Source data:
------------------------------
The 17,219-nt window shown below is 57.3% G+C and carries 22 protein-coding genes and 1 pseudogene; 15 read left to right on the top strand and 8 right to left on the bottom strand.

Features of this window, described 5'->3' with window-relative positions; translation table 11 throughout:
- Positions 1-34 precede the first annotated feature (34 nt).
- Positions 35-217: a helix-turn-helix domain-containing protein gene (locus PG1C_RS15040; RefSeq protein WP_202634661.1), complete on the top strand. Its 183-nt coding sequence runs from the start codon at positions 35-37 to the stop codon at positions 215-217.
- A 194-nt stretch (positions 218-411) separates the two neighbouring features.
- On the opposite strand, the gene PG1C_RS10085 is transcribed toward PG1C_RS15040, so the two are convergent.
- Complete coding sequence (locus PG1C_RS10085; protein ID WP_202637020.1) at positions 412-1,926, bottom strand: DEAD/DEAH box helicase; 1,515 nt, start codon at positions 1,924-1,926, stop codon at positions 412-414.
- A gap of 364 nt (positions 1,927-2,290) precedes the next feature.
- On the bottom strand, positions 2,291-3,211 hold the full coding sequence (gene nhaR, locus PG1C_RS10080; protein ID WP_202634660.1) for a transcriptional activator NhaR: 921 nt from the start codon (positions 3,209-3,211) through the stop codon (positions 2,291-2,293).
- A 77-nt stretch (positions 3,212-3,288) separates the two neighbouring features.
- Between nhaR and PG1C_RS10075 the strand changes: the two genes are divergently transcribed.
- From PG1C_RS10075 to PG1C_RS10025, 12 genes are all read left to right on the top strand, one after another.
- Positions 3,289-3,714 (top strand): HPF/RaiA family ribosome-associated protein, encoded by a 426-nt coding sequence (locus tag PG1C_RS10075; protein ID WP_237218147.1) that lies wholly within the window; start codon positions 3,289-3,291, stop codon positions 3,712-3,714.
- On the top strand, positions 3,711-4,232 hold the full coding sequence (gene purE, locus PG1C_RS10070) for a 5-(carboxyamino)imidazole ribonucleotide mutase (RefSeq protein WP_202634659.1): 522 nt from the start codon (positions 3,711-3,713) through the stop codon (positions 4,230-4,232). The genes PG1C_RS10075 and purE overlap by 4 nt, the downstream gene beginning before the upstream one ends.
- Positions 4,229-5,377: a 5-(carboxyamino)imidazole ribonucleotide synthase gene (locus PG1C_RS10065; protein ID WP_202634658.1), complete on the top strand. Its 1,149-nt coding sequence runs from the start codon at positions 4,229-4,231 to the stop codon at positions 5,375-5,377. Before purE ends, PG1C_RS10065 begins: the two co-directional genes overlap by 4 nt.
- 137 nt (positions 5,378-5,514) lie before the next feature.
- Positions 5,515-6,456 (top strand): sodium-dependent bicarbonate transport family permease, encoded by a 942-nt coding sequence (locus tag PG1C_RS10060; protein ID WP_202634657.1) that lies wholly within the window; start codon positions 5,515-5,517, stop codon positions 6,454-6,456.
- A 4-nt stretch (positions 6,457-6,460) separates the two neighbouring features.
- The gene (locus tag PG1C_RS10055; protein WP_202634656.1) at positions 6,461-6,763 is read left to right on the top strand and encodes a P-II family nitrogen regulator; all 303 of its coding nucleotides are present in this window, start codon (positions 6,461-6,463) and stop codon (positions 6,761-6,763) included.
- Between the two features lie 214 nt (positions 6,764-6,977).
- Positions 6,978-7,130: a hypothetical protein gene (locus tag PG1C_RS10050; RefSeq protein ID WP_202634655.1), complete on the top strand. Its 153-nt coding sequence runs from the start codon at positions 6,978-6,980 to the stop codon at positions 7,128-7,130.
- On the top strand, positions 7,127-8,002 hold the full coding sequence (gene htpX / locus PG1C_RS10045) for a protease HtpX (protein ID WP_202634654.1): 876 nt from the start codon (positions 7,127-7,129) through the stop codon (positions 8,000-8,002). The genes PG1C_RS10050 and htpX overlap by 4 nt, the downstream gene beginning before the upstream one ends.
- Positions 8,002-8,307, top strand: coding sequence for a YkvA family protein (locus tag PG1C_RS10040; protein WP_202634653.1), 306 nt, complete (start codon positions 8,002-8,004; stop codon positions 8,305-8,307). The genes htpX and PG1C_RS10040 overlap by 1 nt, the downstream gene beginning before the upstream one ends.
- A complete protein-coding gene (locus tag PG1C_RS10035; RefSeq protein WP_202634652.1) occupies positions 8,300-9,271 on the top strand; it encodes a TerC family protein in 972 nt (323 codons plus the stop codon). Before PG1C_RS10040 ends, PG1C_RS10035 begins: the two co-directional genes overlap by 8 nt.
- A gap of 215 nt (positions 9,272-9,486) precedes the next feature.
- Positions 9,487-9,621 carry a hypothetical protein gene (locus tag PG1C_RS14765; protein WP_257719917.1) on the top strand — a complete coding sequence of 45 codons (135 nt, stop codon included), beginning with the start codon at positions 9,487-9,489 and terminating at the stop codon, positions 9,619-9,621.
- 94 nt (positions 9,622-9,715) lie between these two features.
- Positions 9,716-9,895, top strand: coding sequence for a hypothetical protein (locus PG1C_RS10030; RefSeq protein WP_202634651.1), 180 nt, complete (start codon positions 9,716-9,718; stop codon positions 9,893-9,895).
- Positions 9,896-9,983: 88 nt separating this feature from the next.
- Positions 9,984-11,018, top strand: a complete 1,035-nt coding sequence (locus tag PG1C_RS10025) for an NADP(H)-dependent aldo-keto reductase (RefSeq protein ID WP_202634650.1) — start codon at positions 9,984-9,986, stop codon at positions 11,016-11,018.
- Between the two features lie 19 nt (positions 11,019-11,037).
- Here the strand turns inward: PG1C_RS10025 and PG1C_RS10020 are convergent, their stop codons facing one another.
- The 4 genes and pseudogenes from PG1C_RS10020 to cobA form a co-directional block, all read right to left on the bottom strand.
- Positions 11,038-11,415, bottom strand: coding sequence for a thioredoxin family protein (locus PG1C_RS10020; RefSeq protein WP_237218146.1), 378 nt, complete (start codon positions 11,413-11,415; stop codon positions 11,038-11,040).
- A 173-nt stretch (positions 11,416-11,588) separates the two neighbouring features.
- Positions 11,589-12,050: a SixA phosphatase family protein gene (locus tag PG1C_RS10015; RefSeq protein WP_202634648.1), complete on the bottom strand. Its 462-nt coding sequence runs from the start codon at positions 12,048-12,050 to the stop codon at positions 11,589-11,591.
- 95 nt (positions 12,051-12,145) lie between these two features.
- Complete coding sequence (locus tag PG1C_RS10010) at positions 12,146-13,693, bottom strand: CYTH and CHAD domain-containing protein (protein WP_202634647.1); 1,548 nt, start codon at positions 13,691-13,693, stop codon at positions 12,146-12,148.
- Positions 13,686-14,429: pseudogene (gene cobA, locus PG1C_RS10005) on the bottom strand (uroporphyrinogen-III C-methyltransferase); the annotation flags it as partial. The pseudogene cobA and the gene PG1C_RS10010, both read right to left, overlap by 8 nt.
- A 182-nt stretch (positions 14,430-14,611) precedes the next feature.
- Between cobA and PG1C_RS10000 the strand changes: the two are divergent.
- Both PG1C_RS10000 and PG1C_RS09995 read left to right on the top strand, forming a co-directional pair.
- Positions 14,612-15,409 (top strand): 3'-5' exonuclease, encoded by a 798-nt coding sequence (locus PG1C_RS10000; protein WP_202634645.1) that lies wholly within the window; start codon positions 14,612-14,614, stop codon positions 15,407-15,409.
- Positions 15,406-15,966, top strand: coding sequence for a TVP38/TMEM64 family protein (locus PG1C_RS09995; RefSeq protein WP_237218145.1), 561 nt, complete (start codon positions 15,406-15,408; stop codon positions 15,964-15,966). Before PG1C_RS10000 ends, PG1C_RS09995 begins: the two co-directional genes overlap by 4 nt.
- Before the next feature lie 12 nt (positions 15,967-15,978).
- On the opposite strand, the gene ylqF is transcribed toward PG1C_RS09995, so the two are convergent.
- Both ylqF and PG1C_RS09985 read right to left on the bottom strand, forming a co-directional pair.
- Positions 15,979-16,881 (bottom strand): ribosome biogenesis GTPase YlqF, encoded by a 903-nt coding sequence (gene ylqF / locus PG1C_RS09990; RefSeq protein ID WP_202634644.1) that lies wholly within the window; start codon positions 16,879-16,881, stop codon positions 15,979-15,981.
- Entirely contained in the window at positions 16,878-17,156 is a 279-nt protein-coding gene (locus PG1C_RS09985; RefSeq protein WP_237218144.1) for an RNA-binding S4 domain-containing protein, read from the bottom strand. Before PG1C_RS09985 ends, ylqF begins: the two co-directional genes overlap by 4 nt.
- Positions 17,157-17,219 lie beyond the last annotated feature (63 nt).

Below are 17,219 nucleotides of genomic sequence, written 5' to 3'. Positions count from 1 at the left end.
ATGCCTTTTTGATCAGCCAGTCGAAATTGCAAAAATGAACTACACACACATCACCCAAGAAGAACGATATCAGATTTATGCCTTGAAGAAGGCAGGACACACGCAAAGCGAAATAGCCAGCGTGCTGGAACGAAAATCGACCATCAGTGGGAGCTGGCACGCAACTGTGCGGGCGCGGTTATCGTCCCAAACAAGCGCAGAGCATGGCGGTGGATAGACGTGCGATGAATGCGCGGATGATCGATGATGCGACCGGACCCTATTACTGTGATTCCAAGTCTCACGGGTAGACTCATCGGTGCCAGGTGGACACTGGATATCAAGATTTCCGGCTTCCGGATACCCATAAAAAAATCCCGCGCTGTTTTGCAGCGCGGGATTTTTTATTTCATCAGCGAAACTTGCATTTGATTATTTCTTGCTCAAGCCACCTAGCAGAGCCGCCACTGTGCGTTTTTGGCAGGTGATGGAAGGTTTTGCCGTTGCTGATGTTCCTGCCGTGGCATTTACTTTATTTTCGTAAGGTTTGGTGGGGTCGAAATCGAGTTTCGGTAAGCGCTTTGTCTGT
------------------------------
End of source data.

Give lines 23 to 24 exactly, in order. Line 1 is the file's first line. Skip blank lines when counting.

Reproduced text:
- Positions 8,002-8,307, top strand: coding sequence for a YkvA family protein (locus tag PG1C_RS10040; protein WP_202634653.1), 306 nt, complete (start codon positions 8,002-8,004; stop codon positions 8,305-8,307). The genes htpX and PG1C_RS10040 overlap by 1 nt, the downstream gene beginning before the upstream one ends.
- A complete protein-coding gene (locus tag PG1C_RS10035; RefSeq protein WP_202634652.1) occupies positions 8,300-9,271 on the top strand; it encodes a TerC family protein in 972 nt (323 codons plus the stop codon). Before PG1C_RS10040 ends, PG1C_RS10035 begins: the two co-directional genes overlap by 8 nt.